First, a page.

Flint, Michigan Schools in Crisis Due to Lead Contamination!

The Flint River.

Dear Commons Community,

Five years after Michigan switched Flint’s water supply to the contaminated Flint River from Lake Huron, the city’s lead crisis has migrated from its homes to its schools, where neurological and behavioral problems — real or feared — among students are threatening to overwhelm the education system.  As reported by The New York Times:

“The contamination of this long-struggling city’s water exposed nearly 30,000 schoolchildren to a neurotoxin known to have detrimental effects on children’s developing brains and nervous systems. Requests for special education or behavioral interventions began rising four years ago, when the water contamination became public, bolstering a class-action lawsuit that demanded more resources for Flint’s children.

That lawsuit forced the state to establish the $3 million Neurodevelopmental Center of Excellence, which began screening students. The screenings then confirmed a range of disabilities, which have prompted still more requests for intervention.

The percentage of the city’s students who qualify for special education services has nearly doubled, to 28 percent, from 15 percent the year the lead crisis began, and the city’s screening center has received more than 1,300 referrals since December 2018. The results: About 70 percent of the students evaluated have required school accommodations for issues like attention deficit hyperactivity disorder, also known as A.D.H.D.; dyslexia; or mild intellectual impairment, said Katherine Burrell, the associate director of the center.

Medical experts say there is no way to prove that the lead has caused new disabilities. Pediatricians here caution against overdiagnosing children as irreparably brain damaged, if only to avoid stigmatizing an entire city. The State Department of Education, in battling the class-action lawsuit filed by the American Civil Liberties Union of Michigan and the New Jersey-based Education Law Center, enlisted an expert who testified that the real public health crisis was not the lead-contaminated water but the paranoia of parents, students and teachers exposed to it.

But Dr. Burrell said that proving the cause of the students’ problems was not the point. Many of the problems uncovered by the lead testing could certainly have existed before.

And school officials said the problems would almost certainly get worse because there was no safe level of lead exposure.

“What the research says is that as they get older, and the cognitive demands get harder, we will start to see the demands get higher, and the resources aren’t going to be there,” said Lisa A. Hagel, the superintendent of the Genesee Intermediate School District, the county that includes Flint.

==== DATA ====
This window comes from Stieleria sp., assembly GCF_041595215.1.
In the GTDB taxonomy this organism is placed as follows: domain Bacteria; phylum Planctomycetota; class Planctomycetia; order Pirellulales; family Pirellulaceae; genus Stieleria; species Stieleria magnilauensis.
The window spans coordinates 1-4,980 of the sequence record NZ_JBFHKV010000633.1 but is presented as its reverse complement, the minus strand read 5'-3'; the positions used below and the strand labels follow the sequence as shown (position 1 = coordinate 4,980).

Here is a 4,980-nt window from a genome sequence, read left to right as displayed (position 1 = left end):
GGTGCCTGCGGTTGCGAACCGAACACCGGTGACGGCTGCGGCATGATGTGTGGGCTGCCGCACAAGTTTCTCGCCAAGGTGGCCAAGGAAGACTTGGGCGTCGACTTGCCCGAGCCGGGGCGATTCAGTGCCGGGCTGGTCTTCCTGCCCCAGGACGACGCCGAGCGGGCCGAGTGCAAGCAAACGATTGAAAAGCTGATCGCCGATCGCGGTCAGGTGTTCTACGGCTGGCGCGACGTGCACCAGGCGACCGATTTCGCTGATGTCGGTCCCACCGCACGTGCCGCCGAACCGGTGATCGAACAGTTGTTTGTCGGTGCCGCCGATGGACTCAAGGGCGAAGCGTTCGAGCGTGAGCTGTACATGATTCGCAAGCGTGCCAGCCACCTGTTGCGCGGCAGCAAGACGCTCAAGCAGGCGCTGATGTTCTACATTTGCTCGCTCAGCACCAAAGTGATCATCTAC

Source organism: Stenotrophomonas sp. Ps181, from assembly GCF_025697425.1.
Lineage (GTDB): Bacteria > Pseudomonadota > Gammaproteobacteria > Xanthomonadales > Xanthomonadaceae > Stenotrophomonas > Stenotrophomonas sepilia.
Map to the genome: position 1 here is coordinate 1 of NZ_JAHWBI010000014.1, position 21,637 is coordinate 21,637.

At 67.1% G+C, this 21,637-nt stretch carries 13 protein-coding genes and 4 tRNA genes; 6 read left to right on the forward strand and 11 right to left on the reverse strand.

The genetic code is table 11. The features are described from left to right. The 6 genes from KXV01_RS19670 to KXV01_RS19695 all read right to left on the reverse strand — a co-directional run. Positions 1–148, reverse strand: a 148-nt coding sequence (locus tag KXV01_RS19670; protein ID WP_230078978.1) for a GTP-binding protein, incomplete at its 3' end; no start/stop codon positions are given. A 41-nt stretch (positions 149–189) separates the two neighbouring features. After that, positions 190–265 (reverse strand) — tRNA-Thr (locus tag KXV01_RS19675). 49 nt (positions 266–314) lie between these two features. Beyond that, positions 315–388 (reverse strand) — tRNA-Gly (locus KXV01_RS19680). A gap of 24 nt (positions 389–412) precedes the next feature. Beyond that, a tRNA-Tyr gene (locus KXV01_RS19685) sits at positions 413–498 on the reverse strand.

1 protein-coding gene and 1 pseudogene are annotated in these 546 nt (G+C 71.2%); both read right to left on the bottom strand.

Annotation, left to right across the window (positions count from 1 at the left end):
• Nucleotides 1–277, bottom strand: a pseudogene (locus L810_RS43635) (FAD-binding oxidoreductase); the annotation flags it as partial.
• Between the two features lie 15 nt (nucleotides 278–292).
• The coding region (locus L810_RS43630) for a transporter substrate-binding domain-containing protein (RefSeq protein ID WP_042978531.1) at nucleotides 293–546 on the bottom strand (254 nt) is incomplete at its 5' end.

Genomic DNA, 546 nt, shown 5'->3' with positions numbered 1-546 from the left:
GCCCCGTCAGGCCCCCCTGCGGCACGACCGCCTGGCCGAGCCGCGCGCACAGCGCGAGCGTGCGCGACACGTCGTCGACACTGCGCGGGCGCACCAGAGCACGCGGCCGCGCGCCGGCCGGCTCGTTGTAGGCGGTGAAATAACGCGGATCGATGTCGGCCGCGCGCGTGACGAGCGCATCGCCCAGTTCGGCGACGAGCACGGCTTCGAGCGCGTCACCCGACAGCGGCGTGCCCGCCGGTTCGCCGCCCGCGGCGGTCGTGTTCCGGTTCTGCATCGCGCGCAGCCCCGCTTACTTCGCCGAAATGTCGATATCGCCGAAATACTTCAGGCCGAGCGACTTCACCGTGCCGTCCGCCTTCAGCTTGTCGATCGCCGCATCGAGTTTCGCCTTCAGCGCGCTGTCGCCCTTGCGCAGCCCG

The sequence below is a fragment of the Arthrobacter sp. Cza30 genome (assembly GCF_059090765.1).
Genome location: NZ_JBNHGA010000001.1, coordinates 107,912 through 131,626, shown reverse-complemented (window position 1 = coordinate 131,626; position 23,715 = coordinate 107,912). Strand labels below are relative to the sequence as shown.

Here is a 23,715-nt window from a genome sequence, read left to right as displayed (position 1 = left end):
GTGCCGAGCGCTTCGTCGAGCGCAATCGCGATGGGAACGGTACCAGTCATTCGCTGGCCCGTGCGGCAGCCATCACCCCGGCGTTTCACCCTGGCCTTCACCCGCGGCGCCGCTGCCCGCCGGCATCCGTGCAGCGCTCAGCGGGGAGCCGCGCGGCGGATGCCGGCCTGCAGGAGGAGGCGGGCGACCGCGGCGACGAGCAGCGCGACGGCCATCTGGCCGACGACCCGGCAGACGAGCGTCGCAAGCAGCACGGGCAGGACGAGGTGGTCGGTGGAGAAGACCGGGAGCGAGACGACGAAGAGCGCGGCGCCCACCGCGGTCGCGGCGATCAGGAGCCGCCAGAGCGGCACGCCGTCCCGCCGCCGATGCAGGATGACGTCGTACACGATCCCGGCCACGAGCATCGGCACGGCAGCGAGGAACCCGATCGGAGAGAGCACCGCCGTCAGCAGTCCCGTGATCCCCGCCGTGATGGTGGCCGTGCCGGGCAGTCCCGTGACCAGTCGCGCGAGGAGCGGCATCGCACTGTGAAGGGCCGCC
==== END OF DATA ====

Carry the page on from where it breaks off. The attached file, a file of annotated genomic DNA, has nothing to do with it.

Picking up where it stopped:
Long before Flint’s water system was contaminated, its schools exemplified the struggles of urban districts — as its tax base shrank, its student population drifted to charter schools and its core public schools were left with a small but troubled and impoverished student body.

In the 1960s, the city enrolled nearly 50,000 students in more than 50 buildings. Today, it educates 4,500 students on 11 campuses. A 2017 report found that 55 percent of Flint’s students attended charter schools — the second-highest charter enrollment in the country.

When the lead crisis began unfolding in 2014, the tiny school district had a $21 million budget deficit that required it to cut more than 200 staff members, including special education teachers. It was transferring millions of dollars from its operating budget to pay for special education, and in violation of federal law, it was segregating special education students from their peers for most of the school day. Flint’s teachers were and are among the lowest paid in Genesee County, though a new contract has pushed starting salaries to $35,339 a year, from $32,000 in 2014.

In the 2013-2014 school year, 15.5 percent of the district’s special education students dropped out of high school, compared with 8.63 percent statewide. In 2014-2015, 13 percent of special education students in the school system were suspended or expelled for more than 10 days — more than five times the statewide rate.

Then came the lead crisis. The class-action lawsuit, filed in 2016, accused the city, the county and the Michigan Department of Education of ignoring dismal outcomes that have worsened after Flint’s children were exposed to lead.

“We have a school district where all that’s left are damaged kids who are being exposed to other damaged kids, and it’s causing more damage,” said Stephanie Pascal, who has taught in Flint for 23 years.”

This is a travesty for the schools and its students.



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